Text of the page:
Report: Wilmington highest, Middletown lowest in LGBTQ services, protections


Wilmington ranks highest when it comes to municipalities with policies that aid and protect the LGBTQ community, with Middletown at the bottom, a yearly index reported.

The index was released by theHuman Rights Campaign (HRC) Foundation, the educational arm of the nation’s largest lesbian, gay, bisexual, transgender, and queer civil rights organization, in partnership with the Equality Federation Institue.

The index is the only nationwide assessment of LGBTQ equality regarding municipal policy, law, and services in 506 cities across the nation, including eight in Delaware.

The average score for Delaware cities is 54 out of 100 points, which falls below the national average of 64. (See below).

Bethany Beach
Rehoboth Beach

“The results of this year’s Municipality Equality Index show definitive evidence that our local leaders across the nation are standing up for equality. But, there is still much more that can be done,” said Human Rights Campaign President Alphonso David. “There is no question that the Trump administration made every effort to attack laws aimed to protect LGBTQ people, and our cities have responded with inclusivity and innovative public policy. Although there is newfound optimism sweeping the country with the incoming Biden-Harris administration, there is still work to be done and ground to make up. Adopting the measures outlined in the MEI will not only help cultivate more united and safe communities, but it will foster economic growth by signaling to residents, visitors and outside investors that their region is welcoming to all.”

This year, 179 cities have transgender-inclusive healthcare benefits for municipal employees—up from 164 in 2019 and only five since the start of the MEI. Furthermore, 429 cities have equal employment opportunity policies that expressly include sexual orientation and/or gender identity, up by 21 since 2019. Moreover, 188 municipalities require their contractors to have employment non-discrimination policies that cover sexual orientation and/or gender identity.

Other findings from the 2020 MEI include:

  • The national city score average jumped to an all-time high of 64 points, up from 60 last year, marking both the fourth consecutive year of national average increases as well as the highest year-over-year national average growth ever.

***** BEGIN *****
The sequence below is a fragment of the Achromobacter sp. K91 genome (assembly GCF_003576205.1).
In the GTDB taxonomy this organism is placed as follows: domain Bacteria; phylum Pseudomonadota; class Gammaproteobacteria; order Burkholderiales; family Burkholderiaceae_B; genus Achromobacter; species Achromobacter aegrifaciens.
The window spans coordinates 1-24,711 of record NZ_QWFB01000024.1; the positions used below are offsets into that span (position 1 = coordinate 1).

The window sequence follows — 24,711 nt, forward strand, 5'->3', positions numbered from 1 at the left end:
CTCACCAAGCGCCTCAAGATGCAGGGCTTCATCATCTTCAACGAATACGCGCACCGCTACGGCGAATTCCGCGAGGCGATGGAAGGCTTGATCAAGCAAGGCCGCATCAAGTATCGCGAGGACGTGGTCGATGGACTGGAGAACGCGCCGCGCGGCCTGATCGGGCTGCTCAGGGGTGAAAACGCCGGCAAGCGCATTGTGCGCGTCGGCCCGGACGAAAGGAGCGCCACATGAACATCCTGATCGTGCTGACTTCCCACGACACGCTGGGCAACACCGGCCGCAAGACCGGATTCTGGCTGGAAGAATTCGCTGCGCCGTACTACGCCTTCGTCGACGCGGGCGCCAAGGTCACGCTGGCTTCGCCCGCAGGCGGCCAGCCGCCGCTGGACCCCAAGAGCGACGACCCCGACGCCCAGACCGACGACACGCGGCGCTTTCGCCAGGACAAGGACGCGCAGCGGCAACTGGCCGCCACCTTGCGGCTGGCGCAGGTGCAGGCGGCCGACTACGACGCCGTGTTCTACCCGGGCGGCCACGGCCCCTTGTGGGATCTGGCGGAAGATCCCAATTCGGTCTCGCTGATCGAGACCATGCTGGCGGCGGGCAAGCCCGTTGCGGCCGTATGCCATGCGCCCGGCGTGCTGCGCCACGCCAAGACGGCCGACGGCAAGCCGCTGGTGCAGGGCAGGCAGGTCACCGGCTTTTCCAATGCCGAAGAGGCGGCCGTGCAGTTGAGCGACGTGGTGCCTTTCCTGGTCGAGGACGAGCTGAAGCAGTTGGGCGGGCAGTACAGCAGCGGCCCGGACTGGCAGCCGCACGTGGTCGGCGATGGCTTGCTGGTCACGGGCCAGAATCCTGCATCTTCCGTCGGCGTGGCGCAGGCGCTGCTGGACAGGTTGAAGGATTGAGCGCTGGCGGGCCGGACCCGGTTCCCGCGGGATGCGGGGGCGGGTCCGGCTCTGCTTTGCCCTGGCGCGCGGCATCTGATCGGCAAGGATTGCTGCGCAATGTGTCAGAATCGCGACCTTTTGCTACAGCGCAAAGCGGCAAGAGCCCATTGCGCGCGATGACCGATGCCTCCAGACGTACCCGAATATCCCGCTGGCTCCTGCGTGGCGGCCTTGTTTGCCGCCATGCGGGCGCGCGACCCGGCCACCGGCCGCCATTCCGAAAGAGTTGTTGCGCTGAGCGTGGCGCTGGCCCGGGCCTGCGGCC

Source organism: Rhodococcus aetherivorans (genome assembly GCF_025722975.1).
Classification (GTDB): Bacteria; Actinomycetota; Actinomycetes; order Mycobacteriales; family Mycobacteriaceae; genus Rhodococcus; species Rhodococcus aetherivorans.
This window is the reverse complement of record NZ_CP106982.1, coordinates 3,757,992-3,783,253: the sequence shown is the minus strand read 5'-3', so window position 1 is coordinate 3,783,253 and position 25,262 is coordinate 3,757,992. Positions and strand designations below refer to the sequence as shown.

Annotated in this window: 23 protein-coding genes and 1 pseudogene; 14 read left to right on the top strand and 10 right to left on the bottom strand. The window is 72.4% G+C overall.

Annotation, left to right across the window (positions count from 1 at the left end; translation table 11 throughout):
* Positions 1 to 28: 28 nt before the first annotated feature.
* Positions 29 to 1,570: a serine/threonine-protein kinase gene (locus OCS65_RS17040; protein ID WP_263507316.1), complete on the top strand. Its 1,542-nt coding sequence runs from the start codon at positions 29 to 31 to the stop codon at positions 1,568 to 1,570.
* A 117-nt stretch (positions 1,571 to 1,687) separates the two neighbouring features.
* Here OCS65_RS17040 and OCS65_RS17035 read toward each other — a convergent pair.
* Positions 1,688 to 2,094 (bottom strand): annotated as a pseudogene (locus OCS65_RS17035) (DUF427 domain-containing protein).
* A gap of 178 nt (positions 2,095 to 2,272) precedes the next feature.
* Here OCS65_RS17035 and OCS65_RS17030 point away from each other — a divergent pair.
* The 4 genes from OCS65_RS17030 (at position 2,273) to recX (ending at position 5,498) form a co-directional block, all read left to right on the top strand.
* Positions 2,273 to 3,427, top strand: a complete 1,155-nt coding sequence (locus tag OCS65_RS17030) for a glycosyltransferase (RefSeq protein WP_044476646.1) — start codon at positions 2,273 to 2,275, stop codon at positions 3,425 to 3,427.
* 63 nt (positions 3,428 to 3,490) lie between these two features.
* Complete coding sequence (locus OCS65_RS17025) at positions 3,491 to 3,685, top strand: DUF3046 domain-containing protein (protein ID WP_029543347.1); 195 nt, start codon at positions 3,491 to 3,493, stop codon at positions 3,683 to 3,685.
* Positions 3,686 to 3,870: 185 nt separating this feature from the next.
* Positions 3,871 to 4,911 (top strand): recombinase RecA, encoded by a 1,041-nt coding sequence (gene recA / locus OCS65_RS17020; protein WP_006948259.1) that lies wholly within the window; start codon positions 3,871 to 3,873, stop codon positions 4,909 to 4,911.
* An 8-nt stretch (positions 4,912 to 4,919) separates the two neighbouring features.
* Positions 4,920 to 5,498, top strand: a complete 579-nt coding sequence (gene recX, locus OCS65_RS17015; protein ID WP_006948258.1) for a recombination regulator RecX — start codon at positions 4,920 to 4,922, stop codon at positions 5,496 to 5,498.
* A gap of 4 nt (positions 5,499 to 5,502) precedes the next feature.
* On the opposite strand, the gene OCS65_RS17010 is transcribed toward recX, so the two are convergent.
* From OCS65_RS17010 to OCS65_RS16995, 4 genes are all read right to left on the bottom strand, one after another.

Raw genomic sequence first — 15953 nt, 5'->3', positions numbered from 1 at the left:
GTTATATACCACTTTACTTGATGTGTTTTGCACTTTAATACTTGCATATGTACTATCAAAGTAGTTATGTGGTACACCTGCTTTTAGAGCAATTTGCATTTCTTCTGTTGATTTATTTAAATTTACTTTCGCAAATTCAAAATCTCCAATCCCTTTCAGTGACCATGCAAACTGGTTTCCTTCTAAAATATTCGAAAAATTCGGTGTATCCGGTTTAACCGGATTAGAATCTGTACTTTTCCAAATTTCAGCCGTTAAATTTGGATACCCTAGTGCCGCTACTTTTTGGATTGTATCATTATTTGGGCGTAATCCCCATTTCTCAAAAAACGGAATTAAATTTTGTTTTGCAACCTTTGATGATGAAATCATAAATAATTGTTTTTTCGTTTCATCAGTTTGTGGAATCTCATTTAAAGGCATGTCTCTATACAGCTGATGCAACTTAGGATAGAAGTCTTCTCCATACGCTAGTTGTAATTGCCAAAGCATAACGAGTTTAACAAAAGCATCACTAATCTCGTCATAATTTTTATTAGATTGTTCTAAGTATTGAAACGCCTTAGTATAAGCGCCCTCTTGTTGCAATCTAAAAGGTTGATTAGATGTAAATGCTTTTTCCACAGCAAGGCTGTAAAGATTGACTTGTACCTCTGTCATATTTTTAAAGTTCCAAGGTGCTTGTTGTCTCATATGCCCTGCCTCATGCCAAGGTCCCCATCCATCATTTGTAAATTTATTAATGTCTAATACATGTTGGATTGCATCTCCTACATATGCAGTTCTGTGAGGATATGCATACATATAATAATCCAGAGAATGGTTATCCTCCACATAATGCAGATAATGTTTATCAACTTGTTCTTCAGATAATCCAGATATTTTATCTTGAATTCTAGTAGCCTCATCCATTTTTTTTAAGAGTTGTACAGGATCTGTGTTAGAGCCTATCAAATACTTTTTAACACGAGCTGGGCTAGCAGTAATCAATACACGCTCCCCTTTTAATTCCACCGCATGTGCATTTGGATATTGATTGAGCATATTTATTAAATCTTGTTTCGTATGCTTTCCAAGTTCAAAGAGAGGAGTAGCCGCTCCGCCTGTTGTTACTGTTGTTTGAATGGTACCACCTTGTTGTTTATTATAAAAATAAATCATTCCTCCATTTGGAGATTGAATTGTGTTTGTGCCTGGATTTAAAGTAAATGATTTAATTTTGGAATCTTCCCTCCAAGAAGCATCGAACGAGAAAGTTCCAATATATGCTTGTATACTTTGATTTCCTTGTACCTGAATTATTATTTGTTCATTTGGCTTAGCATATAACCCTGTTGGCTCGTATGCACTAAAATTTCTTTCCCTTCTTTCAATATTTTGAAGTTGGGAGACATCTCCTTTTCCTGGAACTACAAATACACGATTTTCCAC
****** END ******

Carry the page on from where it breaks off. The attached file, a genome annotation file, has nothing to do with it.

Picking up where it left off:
• 35 municipalities have anti-conversion therapy ordinances in states with no state-level protections, up from 28 last year.
  • Every region of the country saw a mean city score increase this year, with the exception of the New England region, which maintained its 2019 average.

According to a release announcing the report, “Even though local leaders continue to pave the way forward on equality, there remains an unacceptable patchwork of laws for LGBTQ people across the country. This reinforces the need for the federal Equality Act that would provide consistent and explicit non-discrimination protections for LGBTQ people across key areas of life, including employment, housing, credit, education, public spaces and services, federally funded programs, and jury service.”

The MEI rated 506 cities including the 50 state capitals, the 200 largest cities in the U.S., the five largest cities or municipalities in each state, the cities home to the state’s two largest public universities, 75 municipalities that have high proportions of same-sex couples and 98 cities selected by HRC and Equality Federation state group members and supporters. It assesses each city on 49 criteria covering citywide nondiscrimination protections, policies for municipal employees, city services, law enforcement, and the city’s leadership on LGBTQ equality.

The full report, including scorecards for every city, as well as a searchable database, is available online at

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